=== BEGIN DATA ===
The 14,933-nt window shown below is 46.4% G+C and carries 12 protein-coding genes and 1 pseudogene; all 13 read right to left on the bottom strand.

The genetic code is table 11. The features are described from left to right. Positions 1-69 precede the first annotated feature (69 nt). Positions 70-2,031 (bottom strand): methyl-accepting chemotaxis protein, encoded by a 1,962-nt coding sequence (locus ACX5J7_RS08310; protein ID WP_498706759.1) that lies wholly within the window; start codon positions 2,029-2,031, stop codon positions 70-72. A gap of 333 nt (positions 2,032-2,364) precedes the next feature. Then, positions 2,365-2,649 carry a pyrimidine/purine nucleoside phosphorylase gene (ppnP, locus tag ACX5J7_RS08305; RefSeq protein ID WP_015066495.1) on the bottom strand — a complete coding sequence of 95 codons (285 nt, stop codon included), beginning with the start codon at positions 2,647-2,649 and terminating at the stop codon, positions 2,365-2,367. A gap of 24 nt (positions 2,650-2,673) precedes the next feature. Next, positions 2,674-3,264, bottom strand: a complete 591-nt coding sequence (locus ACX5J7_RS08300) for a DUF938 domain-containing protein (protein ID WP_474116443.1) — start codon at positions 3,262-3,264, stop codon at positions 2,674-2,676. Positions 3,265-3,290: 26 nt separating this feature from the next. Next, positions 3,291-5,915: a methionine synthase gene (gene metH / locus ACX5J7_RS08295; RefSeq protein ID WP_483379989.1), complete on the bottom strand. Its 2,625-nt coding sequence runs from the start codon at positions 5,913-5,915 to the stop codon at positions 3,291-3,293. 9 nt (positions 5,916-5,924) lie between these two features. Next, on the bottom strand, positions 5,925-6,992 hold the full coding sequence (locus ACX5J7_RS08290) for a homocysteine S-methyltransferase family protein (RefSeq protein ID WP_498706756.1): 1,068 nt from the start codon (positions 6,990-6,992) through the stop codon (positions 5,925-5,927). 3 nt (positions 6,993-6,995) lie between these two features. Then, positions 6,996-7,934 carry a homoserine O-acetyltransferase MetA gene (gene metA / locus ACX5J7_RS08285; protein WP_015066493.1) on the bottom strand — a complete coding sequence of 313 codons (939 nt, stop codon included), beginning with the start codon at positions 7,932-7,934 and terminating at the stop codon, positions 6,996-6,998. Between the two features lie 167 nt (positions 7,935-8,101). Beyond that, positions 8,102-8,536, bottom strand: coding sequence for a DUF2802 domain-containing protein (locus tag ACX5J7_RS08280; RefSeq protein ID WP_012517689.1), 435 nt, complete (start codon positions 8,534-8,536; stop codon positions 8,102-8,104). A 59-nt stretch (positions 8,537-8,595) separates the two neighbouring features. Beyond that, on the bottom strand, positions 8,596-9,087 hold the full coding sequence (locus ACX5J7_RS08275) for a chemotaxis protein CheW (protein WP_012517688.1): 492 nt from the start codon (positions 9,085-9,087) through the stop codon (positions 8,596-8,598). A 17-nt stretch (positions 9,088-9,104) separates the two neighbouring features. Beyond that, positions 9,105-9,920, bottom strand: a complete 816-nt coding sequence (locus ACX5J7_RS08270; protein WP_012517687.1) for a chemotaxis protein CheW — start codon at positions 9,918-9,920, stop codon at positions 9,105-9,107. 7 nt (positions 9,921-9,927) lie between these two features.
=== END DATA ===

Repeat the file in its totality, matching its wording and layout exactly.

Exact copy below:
The 14,933-nt window shown below is 46.4% G+C and carries 12 protein-coding genes and 1 pseudogene; all 13 read right to left on the bottom strand.

The genetic code is table 11. The features are described from left to right. Positions 1-69 precede the first annotated feature (69 nt). Positions 70-2,031 (bottom strand): methyl-accepting chemotaxis protein, encoded by a 1,962-nt coding sequence (locus ACX5J7_RS08310; protein ID WP_498706759.1) that lies wholly within the window; start codon positions 2,029-2,031, stop codon positions 70-72. A gap of 333 nt (positions 2,032-2,364) precedes the next feature. Then, positions 2,365-2,649 carry a pyrimidine/purine nucleoside phosphorylase gene (ppnP, locus tag ACX5J7_RS08305; RefSeq protein ID WP_015066495.1) on the bottom strand — a complete coding sequence of 95 codons (285 nt, stop codon included), beginning with the start codon at positions 2,647-2,649 and terminating at the stop codon, positions 2,365-2,367. A gap of 24 nt (positions 2,650-2,673) precedes the next feature. Next, positions 2,674-3,264, bottom strand: a complete 591-nt coding sequence (locus ACX5J7_RS08300) for a DUF938 domain-containing protein (protein ID WP_474116443.1) — start codon at positions 3,262-3,264, stop codon at positions 2,674-2,676. Positions 3,265-3,290: 26 nt separating this feature from the next. Next, positions 3,291-5,915: a methionine synthase gene (gene metH / locus ACX5J7_RS08295; RefSeq protein ID WP_483379989.1), complete on the bottom strand. Its 2,625-nt coding sequence runs from the start codon at positions 5,913-5,915 to the stop codon at positions 3,291-3,293. 9 nt (positions 5,916-5,924) lie between these two features. Next, on the bottom strand, positions 5,925-6,992 hold the full coding sequence (locus ACX5J7_RS08290) for a homocysteine S-methyltransferase family protein (RefSeq protein ID WP_498706756.1): 1,068 nt from the start codon (positions 6,990-6,992) through the stop codon (positions 5,925-5,927). 3 nt (positions 6,993-6,995) lie between these two features. Then, positions 6,996-7,934 carry a homoserine O-acetyltransferase MetA gene (gene metA / locus ACX5J7_RS08285; protein WP_015066493.1) on the bottom strand — a complete coding sequence of 313 codons (939 nt, stop codon included), beginning with the start codon at positions 7,932-7,934 and terminating at the stop codon, positions 6,996-6,998. Between the two features lie 167 nt (positions 7,935-8,101). Beyond that, positions 8,102-8,536, bottom strand: coding sequence for a DUF2802 domain-containing protein (locus tag ACX5J7_RS08280; RefSeq protein ID WP_012517689.1), 435 nt, complete (start codon positions 8,534-8,536; stop codon positions 8,102-8,104). A 59-nt stretch (positions 8,537-8,595) separates the two neighbouring features. Beyond that, on the bottom strand, positions 8,596-9,087 hold the full coding sequence (locus ACX5J7_RS08275) for a chemotaxis protein CheW (protein WP_012517688.1): 492 nt from the start codon (positions 9,085-9,087) through the stop codon (positions 8,596-8,598). A 17-nt stretch (positions 9,088-9,104) separates the two neighbouring features. Beyond that, positions 9,105-9,920, bottom strand: a complete 816-nt coding sequence (locus ACX5J7_RS08270; protein WP_012517687.1) for a chemotaxis protein CheW — start codon at positions 9,918-9,920, stop codon at positions 9,105-9,107. 7 nt (positions 9,921-9,927) lie between these two features.